Yes, the early drafts were in notebooks - usually pencil rather than pen. I didn't own a computer then! The final drafts were mostly typed, but I still sometimes write longhand.

We’ve heard “Mortal Engines Quartet” “Predator Cities” and “The Hungry Cities Chronicles” to refer to the series as a whole. Which do you prefer? Also, which book cover designs are your favorite for the series?

Aaaargh, the proliferation of series titles has been incredibly annoying! I've always called it the Mortal Engines Quartet, I think the other names are rubbish. My first US publisher wanted to call the 1st book 'Hungry City' and when I refused they consoled themselves by using that as a series title. 'Predator Cities' was an a later attempt to link the books together. The result is that nobody knows what the series is called, including me.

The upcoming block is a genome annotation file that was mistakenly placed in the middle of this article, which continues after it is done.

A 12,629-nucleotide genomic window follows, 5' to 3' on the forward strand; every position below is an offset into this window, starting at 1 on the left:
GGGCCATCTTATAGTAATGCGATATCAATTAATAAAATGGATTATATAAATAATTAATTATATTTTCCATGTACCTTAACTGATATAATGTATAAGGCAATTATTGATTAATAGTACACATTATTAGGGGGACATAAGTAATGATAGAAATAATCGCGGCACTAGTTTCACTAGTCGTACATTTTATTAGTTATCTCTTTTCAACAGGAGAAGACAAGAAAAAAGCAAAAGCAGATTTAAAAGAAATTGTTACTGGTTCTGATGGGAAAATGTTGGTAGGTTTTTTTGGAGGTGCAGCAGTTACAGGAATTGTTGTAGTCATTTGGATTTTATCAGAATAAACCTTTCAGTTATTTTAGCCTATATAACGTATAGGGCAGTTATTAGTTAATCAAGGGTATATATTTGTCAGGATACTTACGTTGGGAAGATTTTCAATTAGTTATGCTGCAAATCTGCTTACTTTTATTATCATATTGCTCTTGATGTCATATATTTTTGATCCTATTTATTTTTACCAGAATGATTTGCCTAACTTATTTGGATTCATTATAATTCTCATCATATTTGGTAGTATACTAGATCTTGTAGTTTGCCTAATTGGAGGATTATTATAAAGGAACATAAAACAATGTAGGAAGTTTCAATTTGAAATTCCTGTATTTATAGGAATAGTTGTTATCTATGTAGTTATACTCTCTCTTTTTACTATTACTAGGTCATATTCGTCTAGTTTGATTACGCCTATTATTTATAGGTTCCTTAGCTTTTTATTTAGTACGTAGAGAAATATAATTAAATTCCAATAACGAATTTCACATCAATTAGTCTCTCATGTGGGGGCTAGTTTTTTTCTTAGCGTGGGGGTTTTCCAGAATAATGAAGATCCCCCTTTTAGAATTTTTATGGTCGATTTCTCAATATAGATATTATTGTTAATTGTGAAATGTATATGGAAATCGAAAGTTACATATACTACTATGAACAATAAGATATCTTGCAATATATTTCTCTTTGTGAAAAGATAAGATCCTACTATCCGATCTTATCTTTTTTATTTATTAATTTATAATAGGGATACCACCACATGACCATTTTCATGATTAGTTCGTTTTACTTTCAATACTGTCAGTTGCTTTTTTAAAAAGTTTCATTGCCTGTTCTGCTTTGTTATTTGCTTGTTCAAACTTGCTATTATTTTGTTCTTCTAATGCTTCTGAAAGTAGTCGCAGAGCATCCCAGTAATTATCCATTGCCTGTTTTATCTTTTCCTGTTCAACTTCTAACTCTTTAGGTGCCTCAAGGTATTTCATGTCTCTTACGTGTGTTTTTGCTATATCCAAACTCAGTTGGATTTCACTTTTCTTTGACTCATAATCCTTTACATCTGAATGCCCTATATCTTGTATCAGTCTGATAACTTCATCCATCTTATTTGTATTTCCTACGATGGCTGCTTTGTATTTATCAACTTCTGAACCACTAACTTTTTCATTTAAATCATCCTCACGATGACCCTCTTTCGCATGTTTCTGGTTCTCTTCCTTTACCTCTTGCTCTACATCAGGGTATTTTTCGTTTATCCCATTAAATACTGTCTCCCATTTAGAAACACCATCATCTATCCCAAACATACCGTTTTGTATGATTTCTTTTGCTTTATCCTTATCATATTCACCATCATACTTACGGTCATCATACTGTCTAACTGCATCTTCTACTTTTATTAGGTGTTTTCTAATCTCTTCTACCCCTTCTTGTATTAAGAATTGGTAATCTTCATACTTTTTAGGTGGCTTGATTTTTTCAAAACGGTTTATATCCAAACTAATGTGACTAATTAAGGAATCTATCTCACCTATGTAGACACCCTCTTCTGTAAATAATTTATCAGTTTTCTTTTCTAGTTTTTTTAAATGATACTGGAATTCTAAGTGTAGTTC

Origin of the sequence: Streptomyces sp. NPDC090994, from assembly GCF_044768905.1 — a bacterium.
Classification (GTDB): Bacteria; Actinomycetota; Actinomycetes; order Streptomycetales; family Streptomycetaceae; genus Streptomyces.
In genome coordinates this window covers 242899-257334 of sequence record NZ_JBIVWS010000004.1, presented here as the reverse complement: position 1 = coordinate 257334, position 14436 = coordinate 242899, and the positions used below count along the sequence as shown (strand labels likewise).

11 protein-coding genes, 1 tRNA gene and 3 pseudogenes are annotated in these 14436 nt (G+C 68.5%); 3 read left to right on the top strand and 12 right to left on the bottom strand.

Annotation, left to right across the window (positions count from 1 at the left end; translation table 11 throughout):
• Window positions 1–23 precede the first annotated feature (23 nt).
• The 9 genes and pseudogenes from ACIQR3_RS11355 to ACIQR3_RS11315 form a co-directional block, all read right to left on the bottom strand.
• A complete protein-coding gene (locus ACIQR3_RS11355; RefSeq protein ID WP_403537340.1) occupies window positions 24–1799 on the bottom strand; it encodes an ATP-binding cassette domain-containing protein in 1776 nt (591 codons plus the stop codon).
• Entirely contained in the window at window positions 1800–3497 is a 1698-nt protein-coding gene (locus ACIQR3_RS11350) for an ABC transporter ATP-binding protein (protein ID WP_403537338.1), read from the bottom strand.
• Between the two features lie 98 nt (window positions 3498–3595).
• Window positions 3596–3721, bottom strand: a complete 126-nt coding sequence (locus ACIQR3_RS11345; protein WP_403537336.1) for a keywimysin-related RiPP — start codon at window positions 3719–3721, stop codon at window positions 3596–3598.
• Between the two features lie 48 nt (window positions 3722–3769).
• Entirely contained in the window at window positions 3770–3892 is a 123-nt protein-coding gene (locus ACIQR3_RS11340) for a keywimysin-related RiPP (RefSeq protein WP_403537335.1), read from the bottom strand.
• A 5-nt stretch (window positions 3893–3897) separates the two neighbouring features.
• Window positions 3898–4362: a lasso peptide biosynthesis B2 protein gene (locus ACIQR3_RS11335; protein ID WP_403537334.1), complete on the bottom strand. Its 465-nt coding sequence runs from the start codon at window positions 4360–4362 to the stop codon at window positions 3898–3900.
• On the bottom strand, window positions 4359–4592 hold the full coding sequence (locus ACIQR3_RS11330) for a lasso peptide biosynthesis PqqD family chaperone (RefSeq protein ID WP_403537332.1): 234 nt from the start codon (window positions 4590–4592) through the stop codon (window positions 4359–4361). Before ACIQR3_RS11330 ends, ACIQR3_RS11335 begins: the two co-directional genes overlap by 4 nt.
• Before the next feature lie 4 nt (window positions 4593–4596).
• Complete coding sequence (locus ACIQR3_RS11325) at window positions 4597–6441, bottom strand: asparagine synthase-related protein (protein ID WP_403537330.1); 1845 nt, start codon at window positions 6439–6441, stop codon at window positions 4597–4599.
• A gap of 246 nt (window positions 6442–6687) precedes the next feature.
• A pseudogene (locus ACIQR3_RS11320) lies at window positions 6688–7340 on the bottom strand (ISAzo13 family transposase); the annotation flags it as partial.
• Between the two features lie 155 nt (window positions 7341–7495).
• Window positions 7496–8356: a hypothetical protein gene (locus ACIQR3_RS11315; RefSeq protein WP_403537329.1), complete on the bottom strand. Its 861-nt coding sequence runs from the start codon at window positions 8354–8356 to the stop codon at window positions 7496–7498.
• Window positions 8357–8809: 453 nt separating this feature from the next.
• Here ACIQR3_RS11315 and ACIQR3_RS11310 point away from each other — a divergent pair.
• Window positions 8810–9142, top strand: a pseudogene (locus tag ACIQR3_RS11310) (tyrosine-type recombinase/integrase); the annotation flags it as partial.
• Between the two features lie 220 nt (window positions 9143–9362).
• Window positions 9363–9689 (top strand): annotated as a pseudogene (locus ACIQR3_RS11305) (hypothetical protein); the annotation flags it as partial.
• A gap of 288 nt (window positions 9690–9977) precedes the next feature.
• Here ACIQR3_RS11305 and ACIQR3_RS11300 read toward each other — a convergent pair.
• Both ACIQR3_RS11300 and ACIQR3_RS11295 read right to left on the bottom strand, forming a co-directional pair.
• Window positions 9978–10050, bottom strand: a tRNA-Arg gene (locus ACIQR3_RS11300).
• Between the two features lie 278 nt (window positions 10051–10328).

David Wyatt did some fabulous covers, but they were used with a strange outer cover with a hole in, so they were hard to read and kept getting damaged. His covers for the Fever Crumb books are great, too; they've just been used on new UK paperback editions. I think DW's ones are closer to my vision, but the D Frankland covers are lovely, and by far the most popular.

What are some of the most memorable fan interactions you've experienced?

It's mostly pretty much like this, to be honest - nice people wanting to talk about the books. It's very civilised!

The first time I met people who'd dressed up as characters was good - I've met a few Hester's and Shrikes now. And sometimes there's someone whom something in the books has really touched , something they've found very personally helpful or moving - that's lovely, but I'm never sure what to say - people bring their own stuff to the books often.